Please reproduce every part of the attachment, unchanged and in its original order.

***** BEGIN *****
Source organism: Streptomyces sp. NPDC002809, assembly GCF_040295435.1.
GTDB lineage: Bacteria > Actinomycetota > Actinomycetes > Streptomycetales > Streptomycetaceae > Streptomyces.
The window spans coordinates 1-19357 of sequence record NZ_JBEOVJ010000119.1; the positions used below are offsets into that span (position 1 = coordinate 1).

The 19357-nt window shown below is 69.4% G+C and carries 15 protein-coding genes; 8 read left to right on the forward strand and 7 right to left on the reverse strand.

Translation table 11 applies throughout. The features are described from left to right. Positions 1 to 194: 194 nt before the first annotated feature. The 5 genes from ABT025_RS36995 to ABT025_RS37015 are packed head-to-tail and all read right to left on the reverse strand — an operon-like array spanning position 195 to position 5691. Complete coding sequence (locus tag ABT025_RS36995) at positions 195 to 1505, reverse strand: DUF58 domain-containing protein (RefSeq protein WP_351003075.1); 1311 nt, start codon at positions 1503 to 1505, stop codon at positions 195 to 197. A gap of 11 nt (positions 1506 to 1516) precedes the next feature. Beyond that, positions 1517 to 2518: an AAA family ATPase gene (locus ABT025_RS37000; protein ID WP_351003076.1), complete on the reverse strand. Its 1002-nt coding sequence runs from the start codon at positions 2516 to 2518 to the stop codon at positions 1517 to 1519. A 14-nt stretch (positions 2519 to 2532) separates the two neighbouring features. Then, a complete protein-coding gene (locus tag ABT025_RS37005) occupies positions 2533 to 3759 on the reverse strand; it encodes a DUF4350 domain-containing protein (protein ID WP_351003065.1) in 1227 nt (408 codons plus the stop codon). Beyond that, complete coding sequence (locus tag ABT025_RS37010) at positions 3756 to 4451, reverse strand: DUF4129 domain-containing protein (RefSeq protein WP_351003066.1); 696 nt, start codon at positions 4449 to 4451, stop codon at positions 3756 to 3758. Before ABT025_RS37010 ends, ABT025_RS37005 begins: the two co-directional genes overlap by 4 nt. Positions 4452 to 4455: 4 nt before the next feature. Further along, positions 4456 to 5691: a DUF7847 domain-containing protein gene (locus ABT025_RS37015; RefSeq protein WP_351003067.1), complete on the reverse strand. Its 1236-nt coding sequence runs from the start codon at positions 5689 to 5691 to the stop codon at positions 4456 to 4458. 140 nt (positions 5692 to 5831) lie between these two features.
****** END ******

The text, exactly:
Source organism: Streptomyces sp. NPDC002809, assembly GCF_040295435.1.
GTDB lineage: Bacteria > Actinomycetota > Actinomycetes > Streptomycetales > Streptomycetaceae > Streptomyces.
The window spans coordinates 1-19357 of sequence record NZ_JBEOVJ010000119.1; the positions used below are offsets into that span (position 1 = coordinate 1).

The 19357-nt window shown below is 69.4% G+C and carries 15 protein-coding genes; 8 read left to right on the forward strand and 7 right to left on the reverse strand.

Translation table 11 applies throughout. The features are described from left to right. Positions 1 to 194: 194 nt before the first annotated feature. The 5 genes from ABT025_RS36995 to ABT025_RS37015 are packed head-to-tail and all read right to left on the reverse strand — an operon-like array spanning position 195 to position 5691. Complete coding sequence (locus tag ABT025_RS36995) at positions 195 to 1505, reverse strand: DUF58 domain-containing protein (RefSeq protein WP_351003075.1); 1311 nt, start codon at positions 1503 to 1505, stop codon at positions 195 to 197. A gap of 11 nt (positions 1506 to 1516) precedes the next feature. Beyond that, positions 1517 to 2518: an AAA family ATPase gene (locus ABT025_RS37000; protein ID WP_351003076.1), complete on the reverse strand. Its 1002-nt coding sequence runs from the start codon at positions 2516 to 2518 to the stop codon at positions 1517 to 1519. A 14-nt stretch (positions 2519 to 2532) separates the two neighbouring features. Then, a complete protein-coding gene (locus tag ABT025_RS37005) occupies positions 2533 to 3759 on the reverse strand; it encodes a DUF4350 domain-containing protein (protein ID WP_351003065.1) in 1227 nt (408 codons plus the stop codon). Beyond that, complete coding sequence (locus tag ABT025_RS37010) at positions 3756 to 4451, reverse strand: DUF4129 domain-containing protein (RefSeq protein WP_351003066.1); 696 nt, start codon at positions 4449 to 4451, stop codon at positions 3756 to 3758. Before ABT025_RS37010 ends, ABT025_RS37005 begins: the two co-directional genes overlap by 4 nt. Positions 4452 to 4455: 4 nt before the next feature. Further along, positions 4456 to 5691: a DUF7847 domain-containing protein gene (locus ABT025_RS37015; RefSeq protein WP_351003067.1), complete on the reverse strand. Its 1236-nt coding sequence runs from the start codon at positions 5689 to 5691 to the stop codon at positions 4456 to 4458. 140 nt (positions 5692 to 5831) lie between these two features.